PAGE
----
java.lang.Object is not the root of all objects in Java

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EJB programming & troubleshooting: java.lang.Object is not the root of all objects in Java

  1. I'm sorry guys, I know this is a J2EE discussion, but I can't help it.
    This posting is not really a question, just to tickle our imagination. I think that java.lang.Object is really not the root of all objects in Java. I think there's a super-interface that both java.lang.Object implements and all other interfaces extend.

    This thought came to my mind because when I try to create an simple interface where I have an equals() method that throws an exception, a compilation error occurred that it cannot override the equals() method of the java.lang.Object. I don't even think that that error is accurate. I am not overriding Object. Or am I?
    Example:
     
    public interface EqualityTest {
        public boolean equals(Object obj) throws EqualityException;
    }

    My colleague told me that this error is because the class that will implement this interface will have that problem. So even before you create a class that will implement your interface, the compiler already catches that. Hmmm... but why such an inaccurate error message? And what if I only wanted to create that interface without thinking of having it implemented?

    What do you guys think?
  2. Isin't the issue the fact that you are throwing an EqualityException from equals?

  3. Although I am presuming EqualityException is not a Runtime exception
  4. Hey its surprising

    Just for testing I throwed IOException. This is the error I got.
    Test.java:2: equals(java.lang.Object) in Test cannot override equals(java.lang.Object) in java.lang.Object; overridden method does not throw java.io.IOException
        public boolean equals(Object obj) throws java.io.IOException;

    Can not override equals(..) in Object????
    means all interfaces also extends java.lang.Object????

    So finally, interfaces can also extend a class (may be at its first level)?? ;-)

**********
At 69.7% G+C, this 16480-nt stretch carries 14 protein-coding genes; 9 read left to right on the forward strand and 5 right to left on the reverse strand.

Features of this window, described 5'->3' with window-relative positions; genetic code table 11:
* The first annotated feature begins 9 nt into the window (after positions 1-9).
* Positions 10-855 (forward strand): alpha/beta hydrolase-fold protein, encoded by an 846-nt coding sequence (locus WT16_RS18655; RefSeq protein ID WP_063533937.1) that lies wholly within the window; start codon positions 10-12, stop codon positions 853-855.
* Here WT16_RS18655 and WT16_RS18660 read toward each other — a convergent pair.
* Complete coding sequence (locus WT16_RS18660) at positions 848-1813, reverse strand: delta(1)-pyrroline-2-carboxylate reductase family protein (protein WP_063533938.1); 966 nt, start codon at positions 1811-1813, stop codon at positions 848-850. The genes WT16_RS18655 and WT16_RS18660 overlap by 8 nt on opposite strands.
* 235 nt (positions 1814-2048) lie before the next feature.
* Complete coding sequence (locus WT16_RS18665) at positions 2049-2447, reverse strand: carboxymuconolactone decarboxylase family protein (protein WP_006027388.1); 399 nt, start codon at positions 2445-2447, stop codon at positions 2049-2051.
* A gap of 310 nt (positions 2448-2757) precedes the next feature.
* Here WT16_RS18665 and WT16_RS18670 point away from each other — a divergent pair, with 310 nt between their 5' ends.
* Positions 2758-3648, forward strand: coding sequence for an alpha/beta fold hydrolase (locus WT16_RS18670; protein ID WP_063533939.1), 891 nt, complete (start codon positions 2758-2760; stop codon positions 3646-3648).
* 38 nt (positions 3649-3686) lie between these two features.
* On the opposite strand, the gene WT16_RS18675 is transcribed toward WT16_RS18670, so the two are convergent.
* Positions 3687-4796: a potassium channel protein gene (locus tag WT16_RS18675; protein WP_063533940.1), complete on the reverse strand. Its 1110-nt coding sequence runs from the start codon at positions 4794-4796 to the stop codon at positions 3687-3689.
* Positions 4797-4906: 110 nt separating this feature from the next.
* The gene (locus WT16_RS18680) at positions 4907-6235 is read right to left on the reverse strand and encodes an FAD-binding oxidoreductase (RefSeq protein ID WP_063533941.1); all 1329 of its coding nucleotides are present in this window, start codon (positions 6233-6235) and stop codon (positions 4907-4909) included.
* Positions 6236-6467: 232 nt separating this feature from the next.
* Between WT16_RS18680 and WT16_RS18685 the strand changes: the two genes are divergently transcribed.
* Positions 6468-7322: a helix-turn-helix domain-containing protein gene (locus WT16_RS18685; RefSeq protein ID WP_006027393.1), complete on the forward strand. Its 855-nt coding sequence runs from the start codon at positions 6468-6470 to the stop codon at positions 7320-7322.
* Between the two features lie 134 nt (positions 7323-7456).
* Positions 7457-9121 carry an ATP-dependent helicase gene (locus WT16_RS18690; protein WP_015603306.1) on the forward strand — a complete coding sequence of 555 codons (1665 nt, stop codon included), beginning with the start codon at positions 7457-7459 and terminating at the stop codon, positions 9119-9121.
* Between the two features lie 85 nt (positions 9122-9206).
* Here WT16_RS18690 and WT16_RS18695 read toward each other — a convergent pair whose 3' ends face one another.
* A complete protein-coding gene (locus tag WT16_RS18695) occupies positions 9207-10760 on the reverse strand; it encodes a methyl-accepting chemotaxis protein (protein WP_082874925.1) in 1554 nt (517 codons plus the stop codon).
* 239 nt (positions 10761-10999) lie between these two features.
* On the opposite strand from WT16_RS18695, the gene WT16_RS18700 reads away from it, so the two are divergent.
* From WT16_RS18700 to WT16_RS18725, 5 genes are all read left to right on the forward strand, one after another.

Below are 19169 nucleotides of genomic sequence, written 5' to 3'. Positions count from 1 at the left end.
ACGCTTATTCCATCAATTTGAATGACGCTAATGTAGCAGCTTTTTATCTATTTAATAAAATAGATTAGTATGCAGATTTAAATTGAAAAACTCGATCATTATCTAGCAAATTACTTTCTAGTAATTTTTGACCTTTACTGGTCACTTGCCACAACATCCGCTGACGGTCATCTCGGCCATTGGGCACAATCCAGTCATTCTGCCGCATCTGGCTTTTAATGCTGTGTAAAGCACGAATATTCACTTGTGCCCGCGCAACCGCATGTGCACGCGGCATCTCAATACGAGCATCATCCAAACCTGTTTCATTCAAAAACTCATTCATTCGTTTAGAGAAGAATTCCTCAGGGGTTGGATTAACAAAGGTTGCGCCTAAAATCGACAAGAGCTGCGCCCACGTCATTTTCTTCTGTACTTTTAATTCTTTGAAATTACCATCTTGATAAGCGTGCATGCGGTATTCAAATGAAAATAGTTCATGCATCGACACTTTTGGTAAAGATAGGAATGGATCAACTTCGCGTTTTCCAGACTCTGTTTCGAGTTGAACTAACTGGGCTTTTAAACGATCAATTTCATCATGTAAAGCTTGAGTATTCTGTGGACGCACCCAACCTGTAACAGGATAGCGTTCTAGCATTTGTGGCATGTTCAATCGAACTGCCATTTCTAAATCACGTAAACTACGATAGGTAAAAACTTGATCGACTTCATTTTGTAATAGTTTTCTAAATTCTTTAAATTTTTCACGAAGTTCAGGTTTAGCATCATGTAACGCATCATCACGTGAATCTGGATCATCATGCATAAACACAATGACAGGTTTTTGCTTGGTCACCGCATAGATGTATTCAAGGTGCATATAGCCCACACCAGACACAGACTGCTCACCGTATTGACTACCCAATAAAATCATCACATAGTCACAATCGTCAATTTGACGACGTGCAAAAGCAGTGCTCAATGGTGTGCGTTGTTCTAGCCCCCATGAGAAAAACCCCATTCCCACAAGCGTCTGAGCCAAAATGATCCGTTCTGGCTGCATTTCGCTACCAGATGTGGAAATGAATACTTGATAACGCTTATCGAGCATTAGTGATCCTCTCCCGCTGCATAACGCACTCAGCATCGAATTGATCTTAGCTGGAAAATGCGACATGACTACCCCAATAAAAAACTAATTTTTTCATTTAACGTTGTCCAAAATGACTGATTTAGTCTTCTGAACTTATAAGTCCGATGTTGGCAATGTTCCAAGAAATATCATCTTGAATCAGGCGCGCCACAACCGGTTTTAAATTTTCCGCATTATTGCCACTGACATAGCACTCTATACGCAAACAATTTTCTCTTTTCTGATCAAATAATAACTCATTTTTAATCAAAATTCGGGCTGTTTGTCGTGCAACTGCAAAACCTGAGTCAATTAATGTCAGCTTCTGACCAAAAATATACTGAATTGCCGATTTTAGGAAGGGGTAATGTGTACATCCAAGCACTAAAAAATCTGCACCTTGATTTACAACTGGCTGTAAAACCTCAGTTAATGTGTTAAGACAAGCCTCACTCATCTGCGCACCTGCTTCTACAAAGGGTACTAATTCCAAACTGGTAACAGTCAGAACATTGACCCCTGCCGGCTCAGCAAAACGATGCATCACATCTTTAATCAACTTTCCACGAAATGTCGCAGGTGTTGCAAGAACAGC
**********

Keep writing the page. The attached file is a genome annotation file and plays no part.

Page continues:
Am I confusing or got confused??

  5. Actually, the main issue here is that somehow, the interface extends something that the Object class might also be implementing... not the exception itself.

    I could have made this:

       public void clone();

    and this one will also give a compilation error that's somehow similar to the earlier one.

    The main issue is why the compiler would check the Object class whereas the interface has got nothing to do with Object.
  6. The issue is not that there is some hidden super interface that even Object extends it is simply that as an interface with no super interface it will implicitly include all members from equals, unless you define those methods with an identical signature and throws clause.

    To quote from the Java language specification section 6.4.3:

    <6.4.3>
    "If an interface has no direct superinterfaces, then the interface implicitly declares a public abstract member method m with signature s, return type r, and throws clause t corresponding to each public instance method m with signature s, return type r, and throws clause t declared in Object, unless a method with the same signature, same return type, and a compatible throws clause is explicitly declared by the interface."
    </6.4.3>

    Dave Wolf
    Personified Technologies LLC